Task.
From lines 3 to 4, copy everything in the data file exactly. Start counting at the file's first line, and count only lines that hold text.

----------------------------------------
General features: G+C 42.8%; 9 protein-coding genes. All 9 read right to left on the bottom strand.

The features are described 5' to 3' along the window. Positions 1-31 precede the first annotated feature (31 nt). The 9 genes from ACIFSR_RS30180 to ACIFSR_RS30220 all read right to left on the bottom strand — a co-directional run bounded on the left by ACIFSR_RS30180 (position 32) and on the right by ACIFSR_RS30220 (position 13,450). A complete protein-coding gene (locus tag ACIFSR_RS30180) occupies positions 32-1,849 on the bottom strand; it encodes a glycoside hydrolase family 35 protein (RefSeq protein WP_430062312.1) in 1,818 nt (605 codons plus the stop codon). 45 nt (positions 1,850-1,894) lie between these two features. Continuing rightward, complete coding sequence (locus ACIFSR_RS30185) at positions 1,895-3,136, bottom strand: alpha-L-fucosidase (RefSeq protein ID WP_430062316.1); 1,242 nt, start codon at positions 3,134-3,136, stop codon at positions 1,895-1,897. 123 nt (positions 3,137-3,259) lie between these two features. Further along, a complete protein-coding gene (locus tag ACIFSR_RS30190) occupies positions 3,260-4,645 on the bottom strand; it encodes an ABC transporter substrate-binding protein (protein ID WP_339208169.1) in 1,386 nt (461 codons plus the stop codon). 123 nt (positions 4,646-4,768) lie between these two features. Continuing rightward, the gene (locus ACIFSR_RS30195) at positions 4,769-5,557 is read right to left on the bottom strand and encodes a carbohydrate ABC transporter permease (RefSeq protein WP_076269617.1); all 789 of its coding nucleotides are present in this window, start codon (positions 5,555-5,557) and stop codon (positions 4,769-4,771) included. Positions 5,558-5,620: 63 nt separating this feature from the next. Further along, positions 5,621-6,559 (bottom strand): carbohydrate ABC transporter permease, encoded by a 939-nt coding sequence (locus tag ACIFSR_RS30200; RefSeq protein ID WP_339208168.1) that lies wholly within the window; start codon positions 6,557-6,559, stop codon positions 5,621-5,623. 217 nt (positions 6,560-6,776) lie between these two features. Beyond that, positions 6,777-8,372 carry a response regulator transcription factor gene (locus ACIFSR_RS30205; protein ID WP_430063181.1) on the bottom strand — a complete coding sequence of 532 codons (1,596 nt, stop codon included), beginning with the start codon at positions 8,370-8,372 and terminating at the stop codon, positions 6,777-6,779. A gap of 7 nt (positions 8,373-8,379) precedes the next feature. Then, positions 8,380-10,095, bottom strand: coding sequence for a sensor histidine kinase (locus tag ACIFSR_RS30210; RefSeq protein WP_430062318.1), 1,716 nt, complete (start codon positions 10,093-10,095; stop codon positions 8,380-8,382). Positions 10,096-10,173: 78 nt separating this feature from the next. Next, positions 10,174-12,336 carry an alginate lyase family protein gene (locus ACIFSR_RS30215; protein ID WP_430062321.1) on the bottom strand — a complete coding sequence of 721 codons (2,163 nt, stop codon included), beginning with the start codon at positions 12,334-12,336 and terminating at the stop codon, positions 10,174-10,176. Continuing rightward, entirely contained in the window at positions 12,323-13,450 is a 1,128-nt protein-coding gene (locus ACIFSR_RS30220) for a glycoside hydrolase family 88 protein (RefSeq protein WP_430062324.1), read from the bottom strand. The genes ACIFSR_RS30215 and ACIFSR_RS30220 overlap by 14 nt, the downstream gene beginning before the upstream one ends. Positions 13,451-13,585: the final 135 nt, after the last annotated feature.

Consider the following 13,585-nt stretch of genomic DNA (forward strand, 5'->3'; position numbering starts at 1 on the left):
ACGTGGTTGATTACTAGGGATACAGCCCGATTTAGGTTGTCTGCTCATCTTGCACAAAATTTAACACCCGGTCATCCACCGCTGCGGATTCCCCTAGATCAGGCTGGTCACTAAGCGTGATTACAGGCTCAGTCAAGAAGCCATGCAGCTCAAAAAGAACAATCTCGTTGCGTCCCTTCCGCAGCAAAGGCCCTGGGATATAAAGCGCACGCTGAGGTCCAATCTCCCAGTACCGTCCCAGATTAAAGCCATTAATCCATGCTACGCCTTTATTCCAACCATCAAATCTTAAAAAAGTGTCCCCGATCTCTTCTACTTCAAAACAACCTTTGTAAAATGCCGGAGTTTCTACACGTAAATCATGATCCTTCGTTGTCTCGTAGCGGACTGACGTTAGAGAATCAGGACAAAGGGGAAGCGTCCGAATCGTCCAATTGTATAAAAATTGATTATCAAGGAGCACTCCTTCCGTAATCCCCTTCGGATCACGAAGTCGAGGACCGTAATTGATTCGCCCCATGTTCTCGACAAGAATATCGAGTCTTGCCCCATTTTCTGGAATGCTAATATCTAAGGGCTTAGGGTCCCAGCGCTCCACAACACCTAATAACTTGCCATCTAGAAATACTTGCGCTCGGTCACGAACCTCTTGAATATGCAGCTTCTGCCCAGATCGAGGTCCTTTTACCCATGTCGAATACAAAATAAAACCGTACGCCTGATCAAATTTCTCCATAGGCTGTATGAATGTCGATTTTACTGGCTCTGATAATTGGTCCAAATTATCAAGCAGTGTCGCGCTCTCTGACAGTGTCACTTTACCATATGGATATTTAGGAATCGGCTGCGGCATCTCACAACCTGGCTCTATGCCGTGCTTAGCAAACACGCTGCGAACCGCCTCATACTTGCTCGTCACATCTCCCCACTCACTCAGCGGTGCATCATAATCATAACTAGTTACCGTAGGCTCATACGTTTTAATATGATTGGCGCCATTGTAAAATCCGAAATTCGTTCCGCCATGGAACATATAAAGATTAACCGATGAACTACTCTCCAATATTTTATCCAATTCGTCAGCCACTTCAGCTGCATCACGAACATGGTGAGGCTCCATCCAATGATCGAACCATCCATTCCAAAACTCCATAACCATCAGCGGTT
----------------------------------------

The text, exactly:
Consider the following 13,585-nt stretch of genomic DNA (forward strand, 5'->3'; position numbering starts at 1 on the left):
ACGTGGTTGATTACTAGGGATACAGCCCGATTTAGGTTGTCTGCTCATCTTGCACAAAATTTAACACCCGGTCATCCACCGCTGCGGATTCCCCTAGATCAGGCTGGTCACTAAGCGTGATTACAGGCTCAGTCAAGAAGCCATGCAGCTCAAAAAGAACAATCTCGTTGCGTCCCTTCCGCAGCAAAGGCCCTGGGATATAAAGCGCACGCTGAGGTCCAATCTCCCAGTACCGTCCCAGATTAAAGCCATTAATCCATGCTACGCCTTTATTCCAACCATCAAATCTTAAAAAAGTGTCCCCGATCTCTTCTACTTCAAAACAACCTTTGTAAAATGCCGGAGTTTCTACACGTAAATCATGATCCTTCGTTGTCTCGTAGCGGACTGACGTTAGAGAATCAGGACAAAGGGGAAGCGTCCGAATCGTCCAATTGTATAAAAATTGATTATCAAGGAGCACTCCTTCCGTAATCCCCTTCGGATCACGAAGTCGAGGACCGTAATTGATTCGCCCCATGTTCTCGACAAGAATATCGAGTCTTGCCCCATTTTCTGGAATGCTAATATCTAAGGGCTTAGGGTCCCAGCGCTCCACAACACCTAATAACTTGCCATCTAGAAATACTTGCGCTCGGTCACGAACCTCTTGAATATGCAGCTTCTGCCCAGATCGAGGTCCTTTTACCCATGTCGAATACAAAATAAAACCGTACGCCTGATCAAATTTCTCCATAGGCTGTATGAATGTCGATTTTACTGGCTCTGATAATTGGTCCAAATTATCAAGCAGTGTCGCGCTCTCTGACAGTGTCACTTTACCATATGGATATTTAGGAATCGGCTGCGGCATCTCACAACCTGGCTCTATGCCGTGCTTAGCAAACACGCTGCGAACCGCCTCATACTTGCTCGTCACATCTCCCCACTCACTCAGCGGTGCATCATAATCATAACTAGTTACCGTAGGCTCATACGTTTTAATATGATTGGCGCCATTGTAAAATCCGAAATTCGTTCCGCCATGGAACATATAAAGATTAACCGATGAACTACTCTCCAATATTTTATCCAATTCGTCAGCCACTTCAGCTGCATCACGAACATGGTGAGGCTCCATCCAATGATCGAACCATCCATTCCAAAACTCCATAACCATCAGCGGTT